GIRL FRIDAY share new single & video “Public Bodies”- Album ‘Androgynous Mary’ out August 21st on Hardly Art

July 22, 2020
Photo credit: Al Kalyk


Share new single & video “Public Bodies”
Debut album ‘Androgynous Mary’ out August 21 via Hardly Art

LA band Girl Friday’s debut full-length ‘Androgynous Mary’ will be out worldwide on LP, CD, digital, and cassette on Friday, August 21st via Hardly Art.

TNow they’ve debuted a new music video for their third pre-release single, “Public Bodies,” from director Gussie Larkin.  Girl Friday have offered the following statement about the song:

“The song reflects an unquenching will to survive. The correlation between caring for our plants and caring for our body/soul is close. We water them, change their soil, put on Plantasia for them, and give them a little nutrients. But sometimes we water them too much. Or we ignore them for weeks. Sometimes we become the thing that destroys us. We are made aware of all the ways in which we are the one causing our own roots to spoil, that we are our own oppressor. We’re made aware that the thing we are supposed to trust deeply has betrayed us. 

In a greater context, it is reflective of the systems that we uphold by being blind to them. In being blind or complacent, we unknowingly ourselves cause harm both invisibly and externally. We have to have an unmistakable commitment to caring for the health of our souls and the souls of others. Sometimes you just gotta get a can of weed-killer to your own face and call it a day!”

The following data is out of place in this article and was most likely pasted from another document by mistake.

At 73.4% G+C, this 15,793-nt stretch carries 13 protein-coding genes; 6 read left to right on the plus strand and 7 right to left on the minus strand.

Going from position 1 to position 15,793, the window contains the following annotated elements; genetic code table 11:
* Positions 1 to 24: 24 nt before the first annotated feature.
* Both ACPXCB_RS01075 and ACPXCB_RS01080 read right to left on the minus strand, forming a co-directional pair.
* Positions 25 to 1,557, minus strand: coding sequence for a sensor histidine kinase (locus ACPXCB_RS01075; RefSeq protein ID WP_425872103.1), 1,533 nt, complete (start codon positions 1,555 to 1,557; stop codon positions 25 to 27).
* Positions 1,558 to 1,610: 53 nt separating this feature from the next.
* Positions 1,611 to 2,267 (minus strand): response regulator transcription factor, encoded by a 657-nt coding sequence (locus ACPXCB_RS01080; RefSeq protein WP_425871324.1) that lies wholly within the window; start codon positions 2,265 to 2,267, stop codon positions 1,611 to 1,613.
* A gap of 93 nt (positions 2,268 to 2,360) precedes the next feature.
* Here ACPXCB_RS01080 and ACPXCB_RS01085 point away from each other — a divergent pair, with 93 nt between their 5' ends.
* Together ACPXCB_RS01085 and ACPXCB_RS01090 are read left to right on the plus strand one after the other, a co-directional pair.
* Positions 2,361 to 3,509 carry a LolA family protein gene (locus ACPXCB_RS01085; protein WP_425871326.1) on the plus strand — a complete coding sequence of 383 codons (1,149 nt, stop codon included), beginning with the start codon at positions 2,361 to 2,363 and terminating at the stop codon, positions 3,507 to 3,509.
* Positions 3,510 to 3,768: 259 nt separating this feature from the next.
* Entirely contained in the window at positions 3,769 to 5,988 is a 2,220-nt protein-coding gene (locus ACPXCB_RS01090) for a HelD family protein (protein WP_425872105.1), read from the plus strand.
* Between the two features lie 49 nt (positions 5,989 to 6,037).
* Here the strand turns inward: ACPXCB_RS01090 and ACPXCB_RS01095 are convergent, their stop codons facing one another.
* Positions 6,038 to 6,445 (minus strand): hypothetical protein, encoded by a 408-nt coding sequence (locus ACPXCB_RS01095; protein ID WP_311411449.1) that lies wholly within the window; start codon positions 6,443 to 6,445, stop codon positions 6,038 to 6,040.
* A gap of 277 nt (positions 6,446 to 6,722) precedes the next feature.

Of the video, Larkin says, “All around the world, indoor plants are getting more care and attention than ever before – and for some they might be their only companions in this time. Unfortunately for Girl Friday singer/guitarist Vera, I gave her plant dark intentions and an unflinching desire to ROCK. I wanted to bring some lightness to the song which has themes of isolation, illness and longing. The challenge of including all four band members (who are each in different places all over the world) turned out to fit the concept really well, and in a way they’re united through their interactions with the plants. Director of photography Ezra Simons and I made the video entirely in our small studio above a record store in Auckland. This was our first time working with stop motion animation, and it involved a lot of experimentation, astroturf and plenty of green paint. I was lucky to have Annabel Kean and Callum Devlin (Sports Team) on board, who have made some great videos for The Beths among many others.”

Such a melodic merriment- follow the harmonious lyrics which consume the track. Scratch guitars, dedicated bold bass lines and crashing drums.

Pre-orders for Androgynous Mary’ on translucent purple vinyl are available now.

In the UK, exclusive LP versions of the record will be available on pink marbled vinyl with an obi strip and autographed photos of the band at select retailers via Dink’d